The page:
The stitching company wrote that they would manufacture a piece out of steel and stitch it in. I think that a original piece would be better because there are a few curves and forms here.
What do you think about the head surface. Will this influence the head mount bolts ? Looks like at least 1 of them is right at the damage ?

Rgds. GŁnther

Twin_Turbo
05-12-2008, 07:02 PM
Ye4s, the sticking will definitely warp the deck, it may to the point where you'll need to have it just touched witha surfacer, but then there go your stampings. I really think you are better off searching for another block. Can't tell what it would do for the bolt , determines if they pin straight through the bolt hole or not.

What's correct about this one? Not the serial number, so casting date and suffix are correct?

Didn't you have a viper t56 in there? It's not like you're restoring a numbers matching car right?

mrvette
05-12-2008, 09:07 PM
Bottom line....and yes, I read the thread, but my opinion is unchanged, if anything it's reinforced....


JUNK THE BLOCK

BRUTAL64
05-12-2008, 10:13 PM
Bottom line....and yes, I read the thread, but my opinion is unchanged, if anything it's reinforced....


JUNK THE BLOCK

I may have to agree here. I see to many problems that could arise from this. But, if I HAD to do it, this is a case where a COLD block weld could be the best in MHO. Good luck on this.:skeptic:

CNC BLOCKS
05-13-2008, 02:12 PM
We have the [Only registered and activated users can see links] repair kit and have repaired many cracked blocks over the years and there is a guy in MASS by the name of Frank Casey who is an artist when it comes to repairing cranks and I have seen some of his work.

Wesch
05-13-2008, 04:09 PM
Hi

I thought about it again and the risk is too big.
The stitching company could not give me a warranty that it is repairable and on the end, this block will cost me 2500 USD repaired if it works out.
If I am unlucky, it needs to be decked afterwards which adds cost to it for a non numbers matching car !!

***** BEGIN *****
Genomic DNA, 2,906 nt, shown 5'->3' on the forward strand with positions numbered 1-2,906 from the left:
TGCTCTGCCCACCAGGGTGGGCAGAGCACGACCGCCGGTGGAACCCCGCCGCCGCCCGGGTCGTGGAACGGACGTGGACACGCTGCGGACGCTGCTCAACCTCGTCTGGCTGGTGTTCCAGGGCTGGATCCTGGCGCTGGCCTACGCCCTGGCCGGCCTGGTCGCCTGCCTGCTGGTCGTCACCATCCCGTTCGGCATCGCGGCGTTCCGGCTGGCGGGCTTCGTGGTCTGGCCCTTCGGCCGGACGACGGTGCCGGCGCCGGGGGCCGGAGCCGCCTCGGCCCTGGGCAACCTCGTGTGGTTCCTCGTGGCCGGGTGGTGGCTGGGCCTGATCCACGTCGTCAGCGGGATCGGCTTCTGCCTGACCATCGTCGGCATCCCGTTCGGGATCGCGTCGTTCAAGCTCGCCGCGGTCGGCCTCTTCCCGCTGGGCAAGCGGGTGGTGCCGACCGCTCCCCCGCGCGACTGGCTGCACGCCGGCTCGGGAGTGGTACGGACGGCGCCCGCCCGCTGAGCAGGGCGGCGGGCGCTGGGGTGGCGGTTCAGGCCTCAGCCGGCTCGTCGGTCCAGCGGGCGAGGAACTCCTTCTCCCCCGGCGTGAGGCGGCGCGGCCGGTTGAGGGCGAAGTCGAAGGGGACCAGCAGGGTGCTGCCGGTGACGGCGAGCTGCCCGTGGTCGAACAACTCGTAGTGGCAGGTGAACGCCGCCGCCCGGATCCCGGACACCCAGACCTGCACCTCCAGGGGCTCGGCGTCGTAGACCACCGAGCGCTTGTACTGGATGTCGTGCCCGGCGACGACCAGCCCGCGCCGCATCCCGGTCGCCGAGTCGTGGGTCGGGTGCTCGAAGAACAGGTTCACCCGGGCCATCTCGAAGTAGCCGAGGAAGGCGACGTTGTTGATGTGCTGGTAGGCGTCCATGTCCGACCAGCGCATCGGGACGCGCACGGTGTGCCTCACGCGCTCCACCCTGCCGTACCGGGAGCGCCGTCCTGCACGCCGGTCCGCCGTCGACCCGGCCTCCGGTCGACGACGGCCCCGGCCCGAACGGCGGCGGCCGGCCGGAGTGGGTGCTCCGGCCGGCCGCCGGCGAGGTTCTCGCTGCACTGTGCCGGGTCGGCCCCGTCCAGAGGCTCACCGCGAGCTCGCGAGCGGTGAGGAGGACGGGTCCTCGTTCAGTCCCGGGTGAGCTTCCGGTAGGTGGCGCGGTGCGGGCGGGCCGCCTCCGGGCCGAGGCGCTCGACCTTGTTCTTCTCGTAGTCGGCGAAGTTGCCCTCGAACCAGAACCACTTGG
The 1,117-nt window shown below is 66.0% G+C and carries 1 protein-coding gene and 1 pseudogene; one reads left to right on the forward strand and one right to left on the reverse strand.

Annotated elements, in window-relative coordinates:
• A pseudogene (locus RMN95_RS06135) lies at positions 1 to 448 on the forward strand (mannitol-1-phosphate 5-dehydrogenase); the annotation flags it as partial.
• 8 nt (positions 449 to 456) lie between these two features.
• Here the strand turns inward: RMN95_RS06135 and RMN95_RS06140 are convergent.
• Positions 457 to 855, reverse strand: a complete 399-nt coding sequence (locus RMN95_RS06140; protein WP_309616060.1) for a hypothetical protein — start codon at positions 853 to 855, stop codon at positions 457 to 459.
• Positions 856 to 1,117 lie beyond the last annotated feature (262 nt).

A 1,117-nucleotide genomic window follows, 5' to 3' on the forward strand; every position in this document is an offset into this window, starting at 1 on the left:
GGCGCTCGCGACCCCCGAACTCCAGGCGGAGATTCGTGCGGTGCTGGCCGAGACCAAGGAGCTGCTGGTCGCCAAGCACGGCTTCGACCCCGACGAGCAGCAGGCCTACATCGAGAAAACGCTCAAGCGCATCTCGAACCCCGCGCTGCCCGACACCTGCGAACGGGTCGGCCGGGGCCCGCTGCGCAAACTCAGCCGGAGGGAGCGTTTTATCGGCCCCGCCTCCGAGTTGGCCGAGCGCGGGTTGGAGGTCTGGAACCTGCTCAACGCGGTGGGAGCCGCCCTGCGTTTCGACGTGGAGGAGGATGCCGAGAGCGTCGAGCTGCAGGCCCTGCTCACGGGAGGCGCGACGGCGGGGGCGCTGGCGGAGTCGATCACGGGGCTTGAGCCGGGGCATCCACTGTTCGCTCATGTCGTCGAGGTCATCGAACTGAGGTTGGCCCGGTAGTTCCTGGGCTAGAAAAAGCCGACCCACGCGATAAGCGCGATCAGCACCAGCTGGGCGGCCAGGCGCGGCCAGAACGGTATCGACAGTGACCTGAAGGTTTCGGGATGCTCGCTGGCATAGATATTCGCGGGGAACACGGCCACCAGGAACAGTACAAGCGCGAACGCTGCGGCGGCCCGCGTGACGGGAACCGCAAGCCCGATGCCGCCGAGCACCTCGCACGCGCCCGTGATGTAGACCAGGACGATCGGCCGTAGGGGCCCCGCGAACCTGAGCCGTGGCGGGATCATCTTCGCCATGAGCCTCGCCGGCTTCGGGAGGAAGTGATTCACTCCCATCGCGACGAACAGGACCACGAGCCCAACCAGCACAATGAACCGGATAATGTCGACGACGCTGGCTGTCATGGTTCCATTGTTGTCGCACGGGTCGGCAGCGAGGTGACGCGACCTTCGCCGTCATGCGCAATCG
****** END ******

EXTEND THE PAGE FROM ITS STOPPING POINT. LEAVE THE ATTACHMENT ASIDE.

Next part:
If this was my numbers matching block, I would not hesitate and try to get it repaired, but like this.....

I want a correctly dated 321 block, but will have to wait for a better one.

Thanks fpor all thoughts , you did bring me off this idea.

GŁnther

Wesch
06-14-2008, 07:48 AM
Hi

Update.
As I said, I dropped the idea of buying this damaged block and getting it repaired.
Nevertheless,I would have been very interested to see the repair result.:(

Anyway, I found a much better deal and have purchased a correctly dated 321 standart bore block freshly honed with new guts, GM NOS steel crank, TRW forget domed pistons and 7/19 rods, all balanced.

The price is OK and on the end not more expensive as the cracked block would run to including the new guts.

Thanks again for all your support and bringing me off this repair idea.

Do you think that the present block I drive can be sold ?
It is a original 1968 Camaro 396 ci 375 HP BB bored to 427 ci, bored about 10.000 Miles ago with new guts.
Or shall I just keep it installed and drive the living shit out of it ?:D

Rgds. GŁnther

BRUTAL64
06-16-2008, 11:13 PM
Hi

Update.
As I said, I dropped the idea of buying this damaged block and getting it repaired.
Nevertheless,I would have been very interested to see the repair result.:(

Anyway, I found a much better deal and have purchased a correctly dated 321 standart bore block freshly honed with new guts, GM NOS steel crank, TRW forget domed pistons and 7/19 rods, all balanced.

The price is OK and on the end not more expensive as the cracked block would run to including the new guts.

Thanks again for all your support and bringing me off this repair idea.

Do you think that the present block I drive can be sold ?
It is a original 1968 Camaro 396 ci 375 HP BB bored to 427 ci, bored about 10.000 Miles ago with new guts.
Or shall I just keep it installed and drive the living shit out of it ?:D

Rgds. GŁnther


Interesting. I know you could bore 65-66 and early 67 BB to 4.25 but NOT 68 blocks. Do you have a true 68 block?